Environmental activist Don Young has hung around Fort Worth’s Tandy Hills Natural Area since he was a kid in the 1960s. Who can blame him? The 160-acre prairie just east of downtown is one of the city’s coolest features. If you’ve ever headed toward Arlington on I-30 from Fort Worth, you’ve probably noticed all that open, rolling, hilly property just south of the highway and maybe wondered why it’s never been developed. It’s a protected natural area, but even protected places fall to developers if the citizenry doesn’t keep tabs on what’s happening at City Hall. About 15 years ago, urban gas drillers and frackers were proposing to drill adjacent to and underneath the nature area. Young and wife Debora and other residents fought back, protesting at public hearings and complaining loudly to city leaders. They managed to hold off the drillers, and since then Young and his troops have hosted music festivals and events to raise money to clean up the park, removed invasive species, and done the occasional city-supervised burns. Young and cohorts also guide school kids on tours to study the different types of foliage. In the early 2000s, I was the first reporter I know of to write about the massive water usage and environmental issues associated with fracking, and this brought me into frequent contact with the Youngs and put me at odds with various energy company officials and their attorneys. It was an exciting, raucous time in the city’s history as former Mayor Mike Moncrief used his considerable power and political heft to clear the way for drillers despite a growing backlash from residents. Nobody fought against the drillers as hard as Young, a passionate guy devoted to his causes. Despite knowing him all these years, I didn’t know he played harmonica. You blew the heck out of that harp, Don! And what fun it was to play that great old Joni Mitchell tune about paving over paradise, a song from the 1960s that still rings true more than 50 years later. — Jeff Prince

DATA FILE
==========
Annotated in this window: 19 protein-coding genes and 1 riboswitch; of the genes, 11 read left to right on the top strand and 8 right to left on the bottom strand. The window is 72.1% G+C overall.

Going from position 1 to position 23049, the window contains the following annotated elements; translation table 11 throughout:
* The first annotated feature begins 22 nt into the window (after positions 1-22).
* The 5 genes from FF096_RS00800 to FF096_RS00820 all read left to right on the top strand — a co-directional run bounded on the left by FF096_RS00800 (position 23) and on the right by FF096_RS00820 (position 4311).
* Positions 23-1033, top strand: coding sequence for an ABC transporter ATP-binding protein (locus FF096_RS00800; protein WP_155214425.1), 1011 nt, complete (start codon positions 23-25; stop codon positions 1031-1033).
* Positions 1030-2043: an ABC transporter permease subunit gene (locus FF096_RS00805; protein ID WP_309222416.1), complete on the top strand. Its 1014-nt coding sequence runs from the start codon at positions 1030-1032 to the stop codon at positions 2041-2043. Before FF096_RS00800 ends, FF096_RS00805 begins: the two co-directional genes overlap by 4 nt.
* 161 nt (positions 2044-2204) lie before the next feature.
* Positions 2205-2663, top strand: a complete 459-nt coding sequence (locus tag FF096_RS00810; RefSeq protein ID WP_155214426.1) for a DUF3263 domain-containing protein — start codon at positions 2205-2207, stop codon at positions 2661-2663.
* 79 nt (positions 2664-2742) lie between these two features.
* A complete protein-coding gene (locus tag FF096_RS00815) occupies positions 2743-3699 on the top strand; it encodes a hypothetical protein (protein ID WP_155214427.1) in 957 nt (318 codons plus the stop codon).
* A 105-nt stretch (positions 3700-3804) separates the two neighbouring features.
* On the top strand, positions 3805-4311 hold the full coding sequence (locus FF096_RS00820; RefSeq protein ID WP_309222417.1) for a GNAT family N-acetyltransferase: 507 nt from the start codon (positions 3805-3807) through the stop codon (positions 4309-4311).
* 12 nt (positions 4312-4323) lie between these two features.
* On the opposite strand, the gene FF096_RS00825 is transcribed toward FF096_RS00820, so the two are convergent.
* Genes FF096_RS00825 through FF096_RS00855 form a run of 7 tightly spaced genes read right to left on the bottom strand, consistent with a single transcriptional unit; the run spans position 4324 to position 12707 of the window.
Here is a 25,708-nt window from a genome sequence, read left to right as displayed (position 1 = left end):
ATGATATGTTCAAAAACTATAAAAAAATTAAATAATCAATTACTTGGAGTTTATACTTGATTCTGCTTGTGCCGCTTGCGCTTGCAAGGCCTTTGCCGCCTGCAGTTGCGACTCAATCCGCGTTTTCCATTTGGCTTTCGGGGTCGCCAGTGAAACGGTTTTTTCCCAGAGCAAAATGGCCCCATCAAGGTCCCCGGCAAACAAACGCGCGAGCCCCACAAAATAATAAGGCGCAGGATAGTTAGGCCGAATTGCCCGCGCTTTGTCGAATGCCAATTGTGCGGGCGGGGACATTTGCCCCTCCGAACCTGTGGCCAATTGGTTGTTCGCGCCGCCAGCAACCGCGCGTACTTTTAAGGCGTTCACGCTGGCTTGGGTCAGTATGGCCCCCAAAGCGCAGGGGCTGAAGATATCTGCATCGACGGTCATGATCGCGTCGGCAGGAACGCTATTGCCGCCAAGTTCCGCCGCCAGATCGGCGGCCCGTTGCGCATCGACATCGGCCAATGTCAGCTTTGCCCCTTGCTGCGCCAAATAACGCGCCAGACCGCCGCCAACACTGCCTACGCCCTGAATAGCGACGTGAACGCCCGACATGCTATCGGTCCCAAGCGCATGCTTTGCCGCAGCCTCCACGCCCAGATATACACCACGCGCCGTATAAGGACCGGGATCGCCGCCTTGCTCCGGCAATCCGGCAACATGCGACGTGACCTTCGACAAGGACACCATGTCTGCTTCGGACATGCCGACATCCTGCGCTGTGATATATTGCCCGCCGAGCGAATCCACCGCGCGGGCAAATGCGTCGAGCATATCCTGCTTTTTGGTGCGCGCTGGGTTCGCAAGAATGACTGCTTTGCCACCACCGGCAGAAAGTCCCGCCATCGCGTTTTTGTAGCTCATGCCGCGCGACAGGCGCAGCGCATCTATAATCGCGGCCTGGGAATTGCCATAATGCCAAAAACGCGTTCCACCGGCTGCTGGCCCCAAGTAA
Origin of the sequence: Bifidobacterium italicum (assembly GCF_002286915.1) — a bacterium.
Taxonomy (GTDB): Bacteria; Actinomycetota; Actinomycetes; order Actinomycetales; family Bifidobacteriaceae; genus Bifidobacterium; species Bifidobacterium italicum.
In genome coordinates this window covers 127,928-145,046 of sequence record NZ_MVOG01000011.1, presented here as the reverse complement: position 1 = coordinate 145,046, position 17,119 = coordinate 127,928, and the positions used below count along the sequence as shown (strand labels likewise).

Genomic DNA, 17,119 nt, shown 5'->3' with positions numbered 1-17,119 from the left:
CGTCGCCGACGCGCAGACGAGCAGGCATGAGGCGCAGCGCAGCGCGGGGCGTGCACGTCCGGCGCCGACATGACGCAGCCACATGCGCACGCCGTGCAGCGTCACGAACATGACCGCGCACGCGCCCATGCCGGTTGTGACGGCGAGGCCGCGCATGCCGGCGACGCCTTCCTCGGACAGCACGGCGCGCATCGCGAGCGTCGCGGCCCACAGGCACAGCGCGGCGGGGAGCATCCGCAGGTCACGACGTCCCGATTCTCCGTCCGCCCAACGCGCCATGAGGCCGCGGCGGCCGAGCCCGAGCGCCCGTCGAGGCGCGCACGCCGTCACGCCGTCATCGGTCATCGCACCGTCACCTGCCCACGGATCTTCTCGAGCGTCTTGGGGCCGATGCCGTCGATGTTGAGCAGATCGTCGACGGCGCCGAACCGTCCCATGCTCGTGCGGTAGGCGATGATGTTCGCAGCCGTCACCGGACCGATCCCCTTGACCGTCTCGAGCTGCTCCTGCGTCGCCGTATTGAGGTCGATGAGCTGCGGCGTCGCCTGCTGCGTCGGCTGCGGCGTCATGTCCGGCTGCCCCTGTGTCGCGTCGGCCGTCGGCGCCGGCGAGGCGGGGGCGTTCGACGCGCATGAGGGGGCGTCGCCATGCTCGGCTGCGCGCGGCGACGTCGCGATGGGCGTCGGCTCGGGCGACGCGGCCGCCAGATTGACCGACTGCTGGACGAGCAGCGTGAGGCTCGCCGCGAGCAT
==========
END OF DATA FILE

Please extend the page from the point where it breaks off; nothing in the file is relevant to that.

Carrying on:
1. I visited Tandy Hills last Sunday and the wildflowers are still going strong. Tandy Hills was definitely worth the visit this spring and I can’t thank Don and Debora enough for all they have done to keep it going. Their thinking is in the forefront of what benefits a natural area can have for a city. And thankfully, the city is finally recognizing their work.